A few weeks ago I decided to trade in my laptop for paintbrushes.
It wasn’t a rash decision, as many of mine are. I loved writing for newspapers. It had become a way of life for me over the past six years, after having worked as a graphic artist at a few different newspapers for almost 30.
I’ve been a reporter, features writer, and columnist for around six years, and I’ve loved it.
I had never written anything more than a letter, but I’ve always had a knack for weaving a tale. Writing came naturally to me, though I learned quickly that I had a lot to learn about writing for a newspaper.
After writing for the Boothbay Register and its affiliates, the Wiscasset Newspaper and PenBay Pilot, for five years, I decided to stop working full time and took a part-time position with The Lincoln County News, where I continued to hone my writing skills.
I’ve loved meeting and interviewing interesting, entrepreneurial, funny, knowledgeable people, and several have become fast friends. Through writing I learned about things like flower, seaweed, mushroom, oyster, and mussel farming. I interviewed chefs and cake makers. I’ve met innovative entrepreneurs and creative artists: sculptors, painters, fine furniture makers, and interior designers.
But my column about food, and life, and yes, Manhattans, became my fondest writing assignment.
Over the course of 3 1/2 years, beginning at the Boothbay Register and culminating at The Lincoln County News, I never ran out of new ideas for foods that I hoped readers would enjoy reading about, and sharing the recipes. I loved the freedom of being able to write in the first person, as columns allow, and sharing stories about my personal experiences with whatever food I was writing about.
I learned a lot about the origins of certain dishes, and how they were named, through hours of research. Did you know that hamburger may have been invented by Mongols who stashed raw beef under their saddles, where the meat became tenderized while they rode, and presumably bounced up and down? Gross, huh?
So yes, I’ve loved writing, but my first love, art, has been beckoning. I started drawing the day I learned to maneuver a pencil, and attended weekly art classes right up to college, where I majored in art. I’ve been painting, first with oils, then watercolors, since I was 15, but writing has been usurping most of my creative energy, and I’ve been feeling guilty about neglecting art.
And I’m not getting any younger. Ugh, I hate that phrase. But it’s true. You’re not either, so if you’ve been neglecting your true calling, try to figure out a way to do it.
I’ve gotten my studio set up and I’ve been knee-deep in art: Painting new watercolors and having prints and cards made from old ones. And I’m having a blast.
I’ve also been making cakes and cupcakes. 🙂 My friend Trisha Moroz, who I met through doing a story about her cakes that are really edible works of art, has inspired me to bake my own, much smaller, much less gorgeous, cakes. I’ve found that attempting to make little cakes and cupcakes gorgeous, with buttercream swirls and flowers, is another way to express myself, artfully.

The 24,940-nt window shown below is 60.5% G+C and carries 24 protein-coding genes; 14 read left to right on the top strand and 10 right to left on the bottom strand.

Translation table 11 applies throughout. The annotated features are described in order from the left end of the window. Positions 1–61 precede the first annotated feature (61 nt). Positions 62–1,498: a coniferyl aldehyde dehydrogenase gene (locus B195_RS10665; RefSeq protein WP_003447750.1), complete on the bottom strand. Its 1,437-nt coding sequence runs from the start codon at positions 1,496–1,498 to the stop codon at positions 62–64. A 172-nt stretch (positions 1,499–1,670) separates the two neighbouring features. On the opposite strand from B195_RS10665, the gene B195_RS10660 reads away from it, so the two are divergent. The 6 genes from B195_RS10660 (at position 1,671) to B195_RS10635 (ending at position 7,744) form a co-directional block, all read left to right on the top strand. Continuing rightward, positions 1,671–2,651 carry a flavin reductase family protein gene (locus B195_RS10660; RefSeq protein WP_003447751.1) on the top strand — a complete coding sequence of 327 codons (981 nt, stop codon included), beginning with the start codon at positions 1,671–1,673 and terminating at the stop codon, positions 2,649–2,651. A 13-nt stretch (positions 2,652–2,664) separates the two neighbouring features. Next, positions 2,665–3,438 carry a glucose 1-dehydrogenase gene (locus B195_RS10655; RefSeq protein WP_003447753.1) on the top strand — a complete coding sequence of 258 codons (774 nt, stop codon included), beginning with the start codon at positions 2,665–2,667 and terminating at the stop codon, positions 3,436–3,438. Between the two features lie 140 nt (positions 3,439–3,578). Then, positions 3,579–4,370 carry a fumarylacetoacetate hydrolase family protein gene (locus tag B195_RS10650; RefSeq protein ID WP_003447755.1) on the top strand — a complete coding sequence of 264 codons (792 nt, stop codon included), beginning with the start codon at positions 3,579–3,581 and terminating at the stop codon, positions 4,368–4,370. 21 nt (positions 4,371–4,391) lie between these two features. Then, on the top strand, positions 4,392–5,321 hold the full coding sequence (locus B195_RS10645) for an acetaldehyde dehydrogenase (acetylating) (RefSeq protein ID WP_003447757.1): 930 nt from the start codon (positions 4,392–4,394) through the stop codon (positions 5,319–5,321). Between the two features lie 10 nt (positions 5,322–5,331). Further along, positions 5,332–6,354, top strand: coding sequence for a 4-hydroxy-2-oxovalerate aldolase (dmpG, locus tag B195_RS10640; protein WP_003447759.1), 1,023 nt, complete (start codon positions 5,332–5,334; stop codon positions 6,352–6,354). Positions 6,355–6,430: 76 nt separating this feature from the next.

Plus they’re delicious.
I’ve made chocolate and yellow butter cakes of all shapes and sizes, and cupcakes in beautiful little cupcake papers I’ve found in my travels. I’ve learned to make pretty little buttercream flowers and green leaves. I got a lesson in the more formal, time-intensive art of fondant from Trisha, but I won’t even try to master that. I’ll leave that to the professionals.
So – I’m not going to sign off without sharing one last recipe: butter cake. It’s as luscious and elegant as it sounds, and with buttery/sweet buttercream frosting on top? Hello.
There are lots of butter cake recipes out there in cyberspace, and they’re all very similar. I use my old pal Martha Stewart’s, from her website. I’m sure she’d be like, “Oh, well that’s lovely, Susan. I hope you enjoy it as much as I do.”
So first get your mises en place (thank you, Peter Ross): 2 sticks butter, 3 cups flour, 1 tbsp baking powder, 1/2 tsp salt, 1 3/4 cups sugar, 4 eggs, 1 1/4 cups milk, 2 tsp vanilla.
Preheat the oven to 350. Sift together the flour, baking powder, and salt. Beat the butter and sugar until light and fluffy. Beat in eggs, one at a time, then vanilla. Add the flour mixture, slowly, in three parts, alternating with the milk and ending with the flour. Beat well after each addition.
I’ve been baking the cakes in cute little Fat Daddio’s pans I’ve been scoffing up whenever I see them. They range from 3-inch diameters to 6. I pile them up and make mini castles, with flowers on top. I’ve also found some mini Bundt pans. Between those and the cute little cupcake papers, I’ve been having a blast.
Now here’s a little trick I’ve learned through trial and error: I was greasing, with oil, and flouring the pans, and they were sticking. Somewhere along the way I read that simply greasing cake pans with butter is the best way to keep them from sticking. And it is. Plus you get a buttery little crust on the outside. A win-win.
So anyway – divvy up the batter however you darn well please and bake till they’re done. I’ve learned that the littlest cakes, and cupcakes, may be done in, like, 15 minutes, so check frequently. If you choose to go the old-fashioned, boring route, in two round pans or one oblong one, start checking after a half-hour. Do I have to tell you to stick a toothpick or something in the center and if it comes out clean, it’s done?
Then go wild with buttercream. If you need a recipe for that, it’s all over the internet, and it’s simple. I often add a tiny pinprick of red coloring to make it a soft, pale, pretty pink. Because I love pink.
So that’s all for now, folks. At 5 p.m. I’m going to make a Manhattan and toast you. It’s been a fun ride, and I love you all for cheering me on. You’re the best.
And the beat goes on.